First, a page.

The past year has altered the country’s economy, with no exception to the real estate market. Depending on your current situation, the next few months may present you with opportunities to seize. Is it a good time to buy or to sell? Here are a few things to consider before you make a decision.
These may have changed due to COVID-19, and the place where you live may no longer meet your needs. While buying property is a major financial decision, it’s first and foremost a life decision.
“That’s why it’s important to evaluate your personal financial situation and to seek advice from professionals who will be able to guide you through these hectic times. They could help you find the right financing solution as well as answer your questions about a rapidly changing economic environment,” points out Jonathan Haziza, Senior Manager, Retail Financing Solutions at National Bank.
The media will often point out major trends in Canadian real estate, but the situation may in fact be quite different in your particular area.
The effects of the crisis on the real estate market may vary in your area if you consider the strength of the market before the crisis, the jobs that have been lost, and the strength of the economic recovery. While you’ll still see overbidding on some properties in Montreal, this may not be the case in your area.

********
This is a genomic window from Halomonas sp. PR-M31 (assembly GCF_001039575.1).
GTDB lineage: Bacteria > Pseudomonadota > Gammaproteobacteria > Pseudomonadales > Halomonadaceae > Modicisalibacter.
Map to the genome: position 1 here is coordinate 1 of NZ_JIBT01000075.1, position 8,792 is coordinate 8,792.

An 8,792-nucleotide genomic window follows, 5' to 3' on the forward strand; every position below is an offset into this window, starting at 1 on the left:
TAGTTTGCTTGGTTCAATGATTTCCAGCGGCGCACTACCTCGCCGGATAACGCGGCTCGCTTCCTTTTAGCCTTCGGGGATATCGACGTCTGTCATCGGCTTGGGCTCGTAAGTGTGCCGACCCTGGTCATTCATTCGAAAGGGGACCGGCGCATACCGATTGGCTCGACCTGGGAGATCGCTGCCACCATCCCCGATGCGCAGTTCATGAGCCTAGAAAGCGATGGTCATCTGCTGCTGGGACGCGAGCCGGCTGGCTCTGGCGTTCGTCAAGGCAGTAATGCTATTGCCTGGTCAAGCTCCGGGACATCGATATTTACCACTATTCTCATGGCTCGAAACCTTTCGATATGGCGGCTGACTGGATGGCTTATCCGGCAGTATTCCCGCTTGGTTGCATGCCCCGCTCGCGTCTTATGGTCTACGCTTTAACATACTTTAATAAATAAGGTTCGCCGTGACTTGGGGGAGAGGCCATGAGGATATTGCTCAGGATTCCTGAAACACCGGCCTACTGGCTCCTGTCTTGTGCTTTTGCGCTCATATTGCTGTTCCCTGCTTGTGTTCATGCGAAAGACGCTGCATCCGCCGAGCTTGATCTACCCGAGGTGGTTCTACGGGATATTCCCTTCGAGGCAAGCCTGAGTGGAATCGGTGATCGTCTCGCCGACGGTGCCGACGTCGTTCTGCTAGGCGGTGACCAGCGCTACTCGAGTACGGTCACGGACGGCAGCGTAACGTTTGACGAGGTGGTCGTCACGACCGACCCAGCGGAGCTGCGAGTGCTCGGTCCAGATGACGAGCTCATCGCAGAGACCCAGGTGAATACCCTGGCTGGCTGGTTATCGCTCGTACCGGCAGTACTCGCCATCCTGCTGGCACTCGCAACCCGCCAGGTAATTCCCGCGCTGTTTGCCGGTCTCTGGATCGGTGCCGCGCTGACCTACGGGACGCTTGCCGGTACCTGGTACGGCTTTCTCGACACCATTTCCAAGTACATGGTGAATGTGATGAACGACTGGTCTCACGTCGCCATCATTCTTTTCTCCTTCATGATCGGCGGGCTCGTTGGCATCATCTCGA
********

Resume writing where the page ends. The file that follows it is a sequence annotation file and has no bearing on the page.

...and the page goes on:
Before deciding to sell your property, take the time to research the strength of the market in your area. Most importantly, make sure you have a clear idea of how much your next property might cost. It is possible that you’ll get an excellent price for your current residence, but if you want to buy another house at a much higher price, you have to make sure you can afford it first.
According to the Canadian Real Estate Association (CREA), property sales in Canada increased 7.2% from November to December 2020. For a fifth straight month, national sales remained at an all-time high, going up by more than 55,000 homes.
It’s safe to say that the Canadian real estate market is booming, despite the COVID-19 pandemic. Canada had a record year of property sales in 2020, with a 12.6% increase in transactions compared to 2019.
Since the beginning of the pandemic, the Bank of Canada has lowered its key interest rate three times to make it go from 1.75% to 0.25%. As a result, mortgage interest rates have reached a historically low level. According to Statistics Canada, as of November 1, 2020, the average interest rate offered by Canadian banks for a 5-year fixed mortgage was 2.01%, which is a decrease of 0.7% since April 2020.
While National Bank economists don’t expect an increase to the Bank of Canada’s key interest rate before the end of 2021, there are many other factors that can affect mortgage interest rates, like the type and cost of the loan requested. That’s why it’s hard to predict how they’ll change in the future, and you shouldn’t hesitate to seize an opportunity if you see one.
However, no matter what the mortgage rate trends and opportunities may be, the priority still remains having the means to buy a home. If you’re financially prepared and the opportunity is right for you, the trends will ultimately have little impact on your decision.
Recently, the Canadian Mortgage and Housing Corporation (CMHC) tightened their criteria for qualifying for mortgage insurance. However, these tougher rules are specific to the CMHC and other solutions are available with other mortgage insurers.
Speak with one of our advisors, who will be able to help you find the solution that best suits your needs.
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